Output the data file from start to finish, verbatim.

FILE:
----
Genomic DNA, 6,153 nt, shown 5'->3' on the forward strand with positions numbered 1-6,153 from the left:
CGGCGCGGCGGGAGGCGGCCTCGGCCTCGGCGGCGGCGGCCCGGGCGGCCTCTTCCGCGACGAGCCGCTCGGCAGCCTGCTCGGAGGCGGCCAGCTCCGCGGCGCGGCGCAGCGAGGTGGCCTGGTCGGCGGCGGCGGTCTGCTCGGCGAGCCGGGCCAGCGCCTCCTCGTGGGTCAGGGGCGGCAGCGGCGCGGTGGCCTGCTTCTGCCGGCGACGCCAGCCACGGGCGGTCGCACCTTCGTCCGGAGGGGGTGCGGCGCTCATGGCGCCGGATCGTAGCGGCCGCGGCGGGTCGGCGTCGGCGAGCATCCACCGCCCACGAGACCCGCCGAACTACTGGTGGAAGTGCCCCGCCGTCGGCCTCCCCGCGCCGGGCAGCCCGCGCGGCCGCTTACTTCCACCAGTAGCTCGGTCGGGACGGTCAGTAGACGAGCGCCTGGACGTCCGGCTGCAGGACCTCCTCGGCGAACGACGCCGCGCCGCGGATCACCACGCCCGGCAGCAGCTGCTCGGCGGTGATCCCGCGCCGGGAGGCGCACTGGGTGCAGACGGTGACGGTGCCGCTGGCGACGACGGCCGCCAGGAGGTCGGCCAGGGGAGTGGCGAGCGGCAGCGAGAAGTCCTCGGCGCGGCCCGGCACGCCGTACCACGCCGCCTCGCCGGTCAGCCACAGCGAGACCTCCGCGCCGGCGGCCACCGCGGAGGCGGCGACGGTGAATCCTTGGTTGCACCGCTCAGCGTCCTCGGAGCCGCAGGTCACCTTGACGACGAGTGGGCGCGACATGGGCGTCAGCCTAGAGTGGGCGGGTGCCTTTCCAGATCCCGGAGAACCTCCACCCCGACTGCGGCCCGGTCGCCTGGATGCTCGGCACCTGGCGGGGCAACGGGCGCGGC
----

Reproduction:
Genomic DNA, 6,153 nt, shown 5'->3' on the forward strand with positions numbered 1-6,153 from the left:
CGGCGCGGCGGGAGGCGGCCTCGGCCTCGGCGGCGGCGGCCCGGGCGGCCTCTTCCGCGACGAGCCGCTCGGCAGCCTGCTCGGAGGCGGCCAGCTCCGCGGCGCGGCGCAGCGAGGTGGCCTGGTCGGCGGCGGCGGTCTGCTCGGCGAGCCGGGCCAGCGCCTCCTCGTGGGTCAGGGGCGGCAGCGGCGCGGTGGCCTGCTTCTGCCGGCGACGCCAGCCACGGGCGGTCGCACCTTCGTCCGGAGGGGGTGCGGCGCTCATGGCGCCGGATCGTAGCGGCCGCGGCGGGTCGGCGTCGGCGAGCATCCACCGCCCACGAGACCCGCCGAACTACTGGTGGAAGTGCCCCGCCGTCGGCCTCCCCGCGCCGGGCAGCCCGCGCGGCCGCTTACTTCCACCAGTAGCTCGGTCGGGACGGTCAGTAGACGAGCGCCTGGACGTCCGGCTGCAGGACCTCCTCGGCGAACGACGCCGCGCCGCGGATCACCACGCCCGGCAGCAGCTGCTCGGCGGTGATCCCGCGCCGGGAGGCGCACTGGGTGCAGACGGTGACGGTGCCGCTGGCGACGACGGCCGCCAGGAGGTCGGCCAGGGGAGTGGCGAGCGGCAGCGAGAAGTCCTCGGCGCGGCCCGGCACGCCGTACCACGCCGCCTCGCCGGTCAGCCACAGCGAGACCTCCGCGCCGGCGGCCACCGCGGAGGCGGCGACGGTGAATCCTTGGTTGCACCGCTCAGCGTCCTCGGAGCCGCAGGTCACCTTGACGACGAGTGGGCGCGACATGGGCGTCAGCCTAGAGTGGGCGGGTGCCTTTCCAGATCCCGGAGAACCTCCACCCCGACTGCGGCCCGGTCGCCTGGATGCTCGGCACCTGGCGGGGCAACGGGCGCGGC